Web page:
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21 February 2018

The Dangers Of Dehydration and How To Avoid It

It's something most kids have been warned about time and time again by their parents – drink plenty of water otherwise you'll get sick. But what happens when we don't give our bodies enough water? Medically defined as a deficit in body water (i.e. you're losing more water than you're taking in), dehydration is a serious concern year-round, but especially in hotter weather. While normally associated with a benign feeling of thirst, severe dehydration can have serious impacts on your health.

In this blog, we'll be examining the causes and symptoms of dehydration, and looking at exactly how much water you need to avoid it. Read on and be water smart this summer.

A serious threat to your health

Whether you've just eaten some salty chips or it's been a few hours since you had a glass of water, the feeling of thirst is something that happens to everyone. While commonly conflated – and closely connected – thirst and dehydration are not the same. Dehydration refers to an overall decrease in the level of water in your body. The risk to your health scales with the deficit – a healthy person can easily tolerate a decrease in body water of three to four percent, but problems begin above this:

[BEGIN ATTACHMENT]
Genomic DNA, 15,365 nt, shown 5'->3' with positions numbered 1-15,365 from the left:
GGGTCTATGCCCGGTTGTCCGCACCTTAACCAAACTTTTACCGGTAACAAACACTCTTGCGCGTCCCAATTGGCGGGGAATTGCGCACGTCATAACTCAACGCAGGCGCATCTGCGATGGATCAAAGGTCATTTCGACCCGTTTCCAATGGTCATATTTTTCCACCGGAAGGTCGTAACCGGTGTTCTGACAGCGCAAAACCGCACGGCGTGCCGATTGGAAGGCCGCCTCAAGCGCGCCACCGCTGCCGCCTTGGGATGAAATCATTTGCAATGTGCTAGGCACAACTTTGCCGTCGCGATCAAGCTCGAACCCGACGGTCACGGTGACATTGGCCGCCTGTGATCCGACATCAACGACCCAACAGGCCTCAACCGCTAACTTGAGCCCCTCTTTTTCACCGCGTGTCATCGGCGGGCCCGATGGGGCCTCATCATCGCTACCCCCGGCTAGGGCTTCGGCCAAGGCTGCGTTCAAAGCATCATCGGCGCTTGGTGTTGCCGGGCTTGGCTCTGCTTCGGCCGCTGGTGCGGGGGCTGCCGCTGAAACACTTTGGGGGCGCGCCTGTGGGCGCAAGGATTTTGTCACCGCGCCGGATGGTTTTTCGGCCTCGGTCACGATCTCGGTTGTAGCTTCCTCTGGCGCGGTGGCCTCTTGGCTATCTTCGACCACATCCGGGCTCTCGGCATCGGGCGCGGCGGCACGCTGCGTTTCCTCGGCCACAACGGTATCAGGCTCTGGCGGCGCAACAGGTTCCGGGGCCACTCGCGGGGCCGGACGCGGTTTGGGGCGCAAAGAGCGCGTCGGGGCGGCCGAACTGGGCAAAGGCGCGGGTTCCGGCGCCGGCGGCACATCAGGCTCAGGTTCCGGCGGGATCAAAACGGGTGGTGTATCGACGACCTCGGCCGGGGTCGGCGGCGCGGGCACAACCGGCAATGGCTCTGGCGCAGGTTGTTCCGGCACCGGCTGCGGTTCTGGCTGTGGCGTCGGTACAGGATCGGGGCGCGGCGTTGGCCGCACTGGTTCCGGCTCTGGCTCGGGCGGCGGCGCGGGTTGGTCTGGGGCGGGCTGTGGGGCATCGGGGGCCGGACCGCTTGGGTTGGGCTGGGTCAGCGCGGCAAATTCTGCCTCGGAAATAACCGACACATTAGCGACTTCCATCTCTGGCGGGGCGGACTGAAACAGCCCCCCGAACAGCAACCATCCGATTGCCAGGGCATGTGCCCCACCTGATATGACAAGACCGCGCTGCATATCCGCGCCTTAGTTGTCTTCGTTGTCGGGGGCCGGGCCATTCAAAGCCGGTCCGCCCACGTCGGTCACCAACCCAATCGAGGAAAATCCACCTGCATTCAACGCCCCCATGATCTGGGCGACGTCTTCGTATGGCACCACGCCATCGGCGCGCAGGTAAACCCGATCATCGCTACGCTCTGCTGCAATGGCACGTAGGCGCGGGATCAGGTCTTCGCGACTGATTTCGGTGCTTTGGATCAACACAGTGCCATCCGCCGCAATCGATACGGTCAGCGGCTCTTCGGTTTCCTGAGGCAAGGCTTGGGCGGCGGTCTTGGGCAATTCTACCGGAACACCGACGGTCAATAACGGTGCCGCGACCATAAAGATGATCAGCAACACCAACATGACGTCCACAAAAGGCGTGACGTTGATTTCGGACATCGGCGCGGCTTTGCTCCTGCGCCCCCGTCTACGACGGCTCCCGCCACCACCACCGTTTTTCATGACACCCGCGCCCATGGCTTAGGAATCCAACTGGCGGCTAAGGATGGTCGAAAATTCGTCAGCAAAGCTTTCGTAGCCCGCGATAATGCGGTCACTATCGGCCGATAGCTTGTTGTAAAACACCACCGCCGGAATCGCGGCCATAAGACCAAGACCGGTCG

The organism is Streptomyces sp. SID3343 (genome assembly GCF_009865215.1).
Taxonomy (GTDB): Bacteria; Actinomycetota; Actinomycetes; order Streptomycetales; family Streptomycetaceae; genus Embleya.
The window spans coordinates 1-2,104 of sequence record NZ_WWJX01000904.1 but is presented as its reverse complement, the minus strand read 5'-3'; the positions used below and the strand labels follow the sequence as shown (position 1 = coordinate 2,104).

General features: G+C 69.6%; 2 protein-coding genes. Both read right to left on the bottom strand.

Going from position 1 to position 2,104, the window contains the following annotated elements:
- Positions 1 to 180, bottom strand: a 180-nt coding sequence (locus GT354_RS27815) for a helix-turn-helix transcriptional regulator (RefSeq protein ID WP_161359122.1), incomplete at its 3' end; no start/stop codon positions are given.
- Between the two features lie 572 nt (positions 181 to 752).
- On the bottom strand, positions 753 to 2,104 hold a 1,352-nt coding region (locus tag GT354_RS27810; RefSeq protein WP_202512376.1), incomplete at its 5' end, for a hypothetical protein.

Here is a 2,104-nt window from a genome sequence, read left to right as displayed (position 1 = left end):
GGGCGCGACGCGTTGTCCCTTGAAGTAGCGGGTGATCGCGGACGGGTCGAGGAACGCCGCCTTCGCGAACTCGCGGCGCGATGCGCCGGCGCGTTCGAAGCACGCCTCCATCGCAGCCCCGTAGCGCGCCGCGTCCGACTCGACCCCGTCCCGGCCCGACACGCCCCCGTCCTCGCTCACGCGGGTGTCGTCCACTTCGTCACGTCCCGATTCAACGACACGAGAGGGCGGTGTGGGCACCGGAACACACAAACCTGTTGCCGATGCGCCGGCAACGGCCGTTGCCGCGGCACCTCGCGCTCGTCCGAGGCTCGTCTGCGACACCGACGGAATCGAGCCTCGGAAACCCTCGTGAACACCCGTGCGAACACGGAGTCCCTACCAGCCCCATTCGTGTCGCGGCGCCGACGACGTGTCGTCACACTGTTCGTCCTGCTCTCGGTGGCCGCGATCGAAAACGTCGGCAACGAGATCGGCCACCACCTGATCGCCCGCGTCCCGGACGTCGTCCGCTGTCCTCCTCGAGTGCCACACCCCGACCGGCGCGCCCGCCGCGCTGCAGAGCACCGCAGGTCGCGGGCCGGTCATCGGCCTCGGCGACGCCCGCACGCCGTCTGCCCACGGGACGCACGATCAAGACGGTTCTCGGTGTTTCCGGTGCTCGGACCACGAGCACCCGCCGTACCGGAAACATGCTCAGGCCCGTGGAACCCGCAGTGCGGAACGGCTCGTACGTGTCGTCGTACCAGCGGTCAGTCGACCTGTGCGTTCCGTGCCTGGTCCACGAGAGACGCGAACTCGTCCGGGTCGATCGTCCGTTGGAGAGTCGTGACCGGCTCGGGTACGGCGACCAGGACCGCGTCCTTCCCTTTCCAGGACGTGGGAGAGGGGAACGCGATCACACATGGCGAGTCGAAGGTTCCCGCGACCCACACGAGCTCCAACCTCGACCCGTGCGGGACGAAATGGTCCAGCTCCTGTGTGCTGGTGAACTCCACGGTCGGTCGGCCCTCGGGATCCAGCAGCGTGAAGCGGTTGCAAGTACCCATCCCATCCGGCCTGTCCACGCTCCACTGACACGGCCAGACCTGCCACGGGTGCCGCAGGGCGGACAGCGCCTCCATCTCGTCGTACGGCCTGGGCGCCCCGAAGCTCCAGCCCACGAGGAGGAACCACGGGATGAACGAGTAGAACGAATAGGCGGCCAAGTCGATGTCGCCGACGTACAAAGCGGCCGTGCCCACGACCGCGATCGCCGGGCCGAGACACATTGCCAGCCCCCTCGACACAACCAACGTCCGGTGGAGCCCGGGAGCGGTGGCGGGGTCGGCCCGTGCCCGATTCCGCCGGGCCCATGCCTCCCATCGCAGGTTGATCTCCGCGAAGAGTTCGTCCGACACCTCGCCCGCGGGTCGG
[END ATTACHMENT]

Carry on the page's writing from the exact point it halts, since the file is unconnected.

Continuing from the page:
• 5-8% – fatigue and dizziness
  • 10-15% – headaches, confusion, seizures, purple fingernails 
  • 15-25% – seizures, risk of death

A real risk over summer

Environmental factors play a big role in the vulnerability of people to dehydration. Hot weather causes loss in body water by sweating, which can be further compounded by exercise. Australia's extremely hot, dry climate increases this risk, making dehydration one of the most widely reported medical complaints in the country with 80% of Australians thought to be suffering from chronic mild dehydration, according to research from sparkling water company Sodastream.

So how much do you need?

The Victorian State Government recommends that to avoid dehydration as a result of loss of water through breath, perspiration, urine and bowel movements, a man would have to drink 2.6 litres, and a woman in the same climate would have to drink 2.1 litres.

This obviously differs during the kind scorching hot summers we experience in Australia. Those who work or exercise in hot weather can lose up to 2.5 litres of body fluids in sweat alone in an hour, so however much you're drinking when in the heat, assume it isn't enough.

And remember – if you're feeling thirsty, you're already dehydrated! Keep a bottle of water at hand and stay ahead!

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